Can you help us think of anything we can do to prepare our grand-daughter for her trip to France as a foreign exchange student?
January 31, 2012 6:35 AM   Subscribe

My 11 year old grand-daughter will be traveling to France for a foreign exchange program. She will be gone for three weeks. She comes from a small rural community in the Midwest so I think she is in for quite a culture shock. As the time is approaching I'm becoming nervous because it's so far away and she can't just hop on a plane if she gets homesick. The girl she is staying with will be here in April for three weeks living with my grand-daughter. Can you think of anything that she will need to know or what we can do to prepare her for this trip?
posted by sybarite09 to Travel & Transportation around France (34 answers total) 1 user marked this as a favorite
When I went to Europe in High School, my girlfriend sent me off with a stack of letters, one for each day I would be gone, with the date I was allowed to open it on the front. I was pretty homesick, especially at first, and those little notes were very helpful. For an 11-year-old you could include some stickers or candy or jewelry every few days as a little bonus surprise.

Also, if she is tech-savvy enough (and responsible enough), she could bring along an iPad or iPod Touch to have FaceTime sessions with folks back home, but I wonder if that might not just make the homesickness worse for a girl that age -- being able to see people, but not be with them, you know?
posted by Rock Steady at 6:41 AM on January 31, 2012 [2 favorites]

Where will this be?

In what way do you expect a culture shock? Will she be living in a city? Do you expect something significant beyond your grand-daughter living 3 weeks in NYC?

Young people are surprisingly malleable and she will probably take everything in stride.

The one glaring issue, language, cannot be discussed easily as we do not know her level of French nor her host family's level of English.
posted by StoneSpace at 6:42 AM on January 31, 2012 [2 favorites]

When I was her age, I was also sent abroad to a family I didn't know, and I had very few skills in the language I was there to practice. Feel free to MeMail me..

Today, I am bilingual and have repeated the experience many times during my teenage years and young adulthood. I have met lots of friends, gone to concerts, discovered a new culture, and spent time with people that I would never have met otherwise.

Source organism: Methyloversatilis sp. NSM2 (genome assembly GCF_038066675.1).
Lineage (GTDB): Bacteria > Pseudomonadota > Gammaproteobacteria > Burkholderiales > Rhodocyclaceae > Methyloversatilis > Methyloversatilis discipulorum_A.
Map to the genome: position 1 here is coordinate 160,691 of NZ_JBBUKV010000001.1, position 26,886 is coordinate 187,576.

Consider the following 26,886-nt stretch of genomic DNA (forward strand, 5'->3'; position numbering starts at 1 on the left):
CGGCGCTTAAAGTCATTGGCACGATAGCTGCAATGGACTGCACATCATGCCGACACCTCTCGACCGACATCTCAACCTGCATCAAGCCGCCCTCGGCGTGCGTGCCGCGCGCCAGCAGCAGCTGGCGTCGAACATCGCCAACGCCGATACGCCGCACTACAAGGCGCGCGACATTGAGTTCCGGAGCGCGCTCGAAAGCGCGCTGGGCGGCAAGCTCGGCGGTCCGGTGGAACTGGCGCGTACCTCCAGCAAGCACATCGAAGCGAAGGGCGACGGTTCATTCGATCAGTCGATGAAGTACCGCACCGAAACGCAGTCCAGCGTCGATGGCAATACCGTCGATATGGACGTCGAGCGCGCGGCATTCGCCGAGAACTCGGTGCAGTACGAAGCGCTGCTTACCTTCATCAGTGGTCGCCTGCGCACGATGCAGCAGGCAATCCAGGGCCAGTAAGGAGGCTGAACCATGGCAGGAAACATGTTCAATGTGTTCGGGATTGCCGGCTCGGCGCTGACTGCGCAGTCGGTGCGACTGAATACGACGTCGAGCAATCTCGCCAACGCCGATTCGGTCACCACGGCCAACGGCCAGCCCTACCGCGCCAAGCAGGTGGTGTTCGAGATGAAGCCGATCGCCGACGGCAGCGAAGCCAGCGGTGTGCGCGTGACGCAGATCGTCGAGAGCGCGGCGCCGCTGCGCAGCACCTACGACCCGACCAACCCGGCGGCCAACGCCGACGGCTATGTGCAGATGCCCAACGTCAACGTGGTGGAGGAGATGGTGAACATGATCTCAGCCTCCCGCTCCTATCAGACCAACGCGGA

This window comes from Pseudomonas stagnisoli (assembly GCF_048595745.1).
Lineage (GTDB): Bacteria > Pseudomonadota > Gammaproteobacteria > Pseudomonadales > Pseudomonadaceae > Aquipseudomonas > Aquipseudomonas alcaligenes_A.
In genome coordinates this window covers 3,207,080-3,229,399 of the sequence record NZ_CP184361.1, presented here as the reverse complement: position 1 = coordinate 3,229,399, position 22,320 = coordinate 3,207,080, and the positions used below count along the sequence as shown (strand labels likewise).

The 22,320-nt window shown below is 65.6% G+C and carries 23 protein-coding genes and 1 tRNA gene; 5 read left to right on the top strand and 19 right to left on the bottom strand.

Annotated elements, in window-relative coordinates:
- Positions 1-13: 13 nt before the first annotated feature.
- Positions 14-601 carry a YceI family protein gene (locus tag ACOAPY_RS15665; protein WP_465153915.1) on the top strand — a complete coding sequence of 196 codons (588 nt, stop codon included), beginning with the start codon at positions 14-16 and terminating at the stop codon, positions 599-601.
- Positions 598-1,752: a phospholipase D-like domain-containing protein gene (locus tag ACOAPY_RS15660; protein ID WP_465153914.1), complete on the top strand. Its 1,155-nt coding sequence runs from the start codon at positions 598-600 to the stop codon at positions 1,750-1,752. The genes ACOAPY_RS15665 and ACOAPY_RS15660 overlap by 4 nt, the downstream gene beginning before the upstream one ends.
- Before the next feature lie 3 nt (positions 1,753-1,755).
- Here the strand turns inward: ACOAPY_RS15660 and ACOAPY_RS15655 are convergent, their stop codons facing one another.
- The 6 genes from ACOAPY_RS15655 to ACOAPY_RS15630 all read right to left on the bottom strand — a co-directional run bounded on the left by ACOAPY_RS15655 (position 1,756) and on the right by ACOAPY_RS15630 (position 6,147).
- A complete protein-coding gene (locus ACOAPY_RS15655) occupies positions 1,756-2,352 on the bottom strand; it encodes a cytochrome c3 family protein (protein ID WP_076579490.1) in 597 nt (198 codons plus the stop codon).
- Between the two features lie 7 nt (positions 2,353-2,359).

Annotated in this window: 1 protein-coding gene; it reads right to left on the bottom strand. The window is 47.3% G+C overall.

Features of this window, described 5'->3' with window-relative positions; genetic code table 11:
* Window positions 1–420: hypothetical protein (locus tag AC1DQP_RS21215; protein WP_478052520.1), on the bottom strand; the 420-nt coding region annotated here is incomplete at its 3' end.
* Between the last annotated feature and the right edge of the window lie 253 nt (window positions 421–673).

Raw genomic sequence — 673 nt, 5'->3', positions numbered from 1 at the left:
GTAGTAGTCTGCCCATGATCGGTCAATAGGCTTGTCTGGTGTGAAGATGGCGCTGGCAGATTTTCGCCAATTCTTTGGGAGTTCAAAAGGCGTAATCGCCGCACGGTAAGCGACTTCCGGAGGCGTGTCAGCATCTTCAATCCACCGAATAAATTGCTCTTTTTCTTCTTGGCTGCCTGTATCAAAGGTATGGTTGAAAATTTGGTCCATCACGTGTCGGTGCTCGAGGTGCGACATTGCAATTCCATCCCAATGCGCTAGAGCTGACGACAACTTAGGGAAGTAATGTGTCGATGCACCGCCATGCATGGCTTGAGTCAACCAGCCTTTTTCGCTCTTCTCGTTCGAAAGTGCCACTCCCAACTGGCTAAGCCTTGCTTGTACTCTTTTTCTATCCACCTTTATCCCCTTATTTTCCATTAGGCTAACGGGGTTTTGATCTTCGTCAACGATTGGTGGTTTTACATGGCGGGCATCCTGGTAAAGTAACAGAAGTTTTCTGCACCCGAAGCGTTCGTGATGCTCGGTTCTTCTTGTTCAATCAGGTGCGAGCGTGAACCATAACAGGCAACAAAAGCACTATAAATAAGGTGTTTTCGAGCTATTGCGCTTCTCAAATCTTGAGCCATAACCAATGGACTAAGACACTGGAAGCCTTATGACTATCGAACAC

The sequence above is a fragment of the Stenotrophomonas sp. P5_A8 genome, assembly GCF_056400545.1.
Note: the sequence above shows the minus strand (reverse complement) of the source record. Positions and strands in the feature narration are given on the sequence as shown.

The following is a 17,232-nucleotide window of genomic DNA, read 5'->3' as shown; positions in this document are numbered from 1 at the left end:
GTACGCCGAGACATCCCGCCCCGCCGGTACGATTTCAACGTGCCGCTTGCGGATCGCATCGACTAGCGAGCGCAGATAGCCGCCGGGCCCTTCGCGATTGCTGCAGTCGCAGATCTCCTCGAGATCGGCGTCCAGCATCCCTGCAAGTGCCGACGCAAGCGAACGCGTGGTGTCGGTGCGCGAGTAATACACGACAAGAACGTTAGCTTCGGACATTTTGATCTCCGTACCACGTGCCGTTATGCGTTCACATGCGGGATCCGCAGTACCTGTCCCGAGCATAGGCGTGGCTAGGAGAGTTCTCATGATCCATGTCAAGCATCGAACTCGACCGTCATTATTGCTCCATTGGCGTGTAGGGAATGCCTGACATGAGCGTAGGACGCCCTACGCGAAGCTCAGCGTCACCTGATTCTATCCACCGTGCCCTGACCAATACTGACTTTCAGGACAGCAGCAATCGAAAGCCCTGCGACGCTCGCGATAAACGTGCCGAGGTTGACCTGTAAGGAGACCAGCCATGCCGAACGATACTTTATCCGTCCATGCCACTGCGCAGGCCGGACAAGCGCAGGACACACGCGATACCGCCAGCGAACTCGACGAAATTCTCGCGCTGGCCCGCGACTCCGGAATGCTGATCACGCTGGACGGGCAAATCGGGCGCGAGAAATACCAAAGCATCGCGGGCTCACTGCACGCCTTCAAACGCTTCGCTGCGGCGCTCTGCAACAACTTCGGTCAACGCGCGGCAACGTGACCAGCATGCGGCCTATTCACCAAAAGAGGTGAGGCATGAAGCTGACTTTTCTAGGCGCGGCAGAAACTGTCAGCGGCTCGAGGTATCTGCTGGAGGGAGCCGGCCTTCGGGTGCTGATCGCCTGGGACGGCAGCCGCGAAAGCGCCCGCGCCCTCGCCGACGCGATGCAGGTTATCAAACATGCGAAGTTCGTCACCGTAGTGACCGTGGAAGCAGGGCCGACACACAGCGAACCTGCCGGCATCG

I didn't realize it back then, but even from a sociological point of view, it is also a very enriching experience, and it can really help someone getting new perspectives and insights on the world. As they say : "les voyages forment la jeunesse"

Some culture shock is to be expected, but what all these experiences getting out of my comfort zone have taught me, is beyond measure. I can tell you all about it ! :)
posted by Jireel at 6:52 AM on January 31, 2012 [3 favorites]

Make arrangements for her to get a phone card so that she can call home if/when she feels like it without running up crazy phone bills for her host family. You could even look into ordering a card or cards to be sent to the host family's address, so that when your granddaughter arrives they're already available to use. Alternatively, find out what type of Internet access she'll have and make plans with her to stay in touch by Skype or email.

I also think you should focus on the fact that it's 3 weeks, not a full semester or full year. It's almost as if she can just hop on a plane and come home if she's homesick. Three weeks is a short enough time that her host family and/or exchange program will probably be providing fairly structured activities for much of the time, right? So, she'll be keeping busy, which is good for warding off homesickness. Maybe, if she's feeling nervous about going, you and she could talk about the planned activities as well as looking into other fun things to do in the area. Between that and having access to either phone or email contact with you/the rest of the family, I think she'll be prepared.
posted by Meg_Murry at 6:58 AM on January 31, 2012 [1 favorite]

A someone who grew up with numerous foreign stints, I think culture shock is the point of the trip. However, it sounds like you would feel better with some reassurance about her well-being while away. To that end, I would make sure she knows how to use a local phone and/or pay phone, and has the funds to contact a confidante from home once or twice if she needs to or wants to. Foreign telephones can be alien things, but knowing she's familiar with one and has your (or her parents') ok to use it once or twice if she's terribly homesick would be helpful.

And if it's not clear, unless she is distressingly anxious about the trip, I don't recommend that she go over with her own full service cell phone, because that makes it too easy to check out of local culture and activities. I would not set her up with internet access. I would not make it easy to Skype/Facetime/etc. There is much more to be gained by letting her experience the distance and differences of another place. My two cents.
posted by cocoagirl at 7:08 AM on January 31, 2012 [5 favorites]

She has a laptop with webcam so she can communicate with us.

She will be in Lyon. They will spend a few days in Paris.

From what I've read they are not as modest as far as nudity or sexuality, especially with their T.V. programing.

I have taught her a little French, but only basic phrases. I think she will learn much more when her french student stays with her.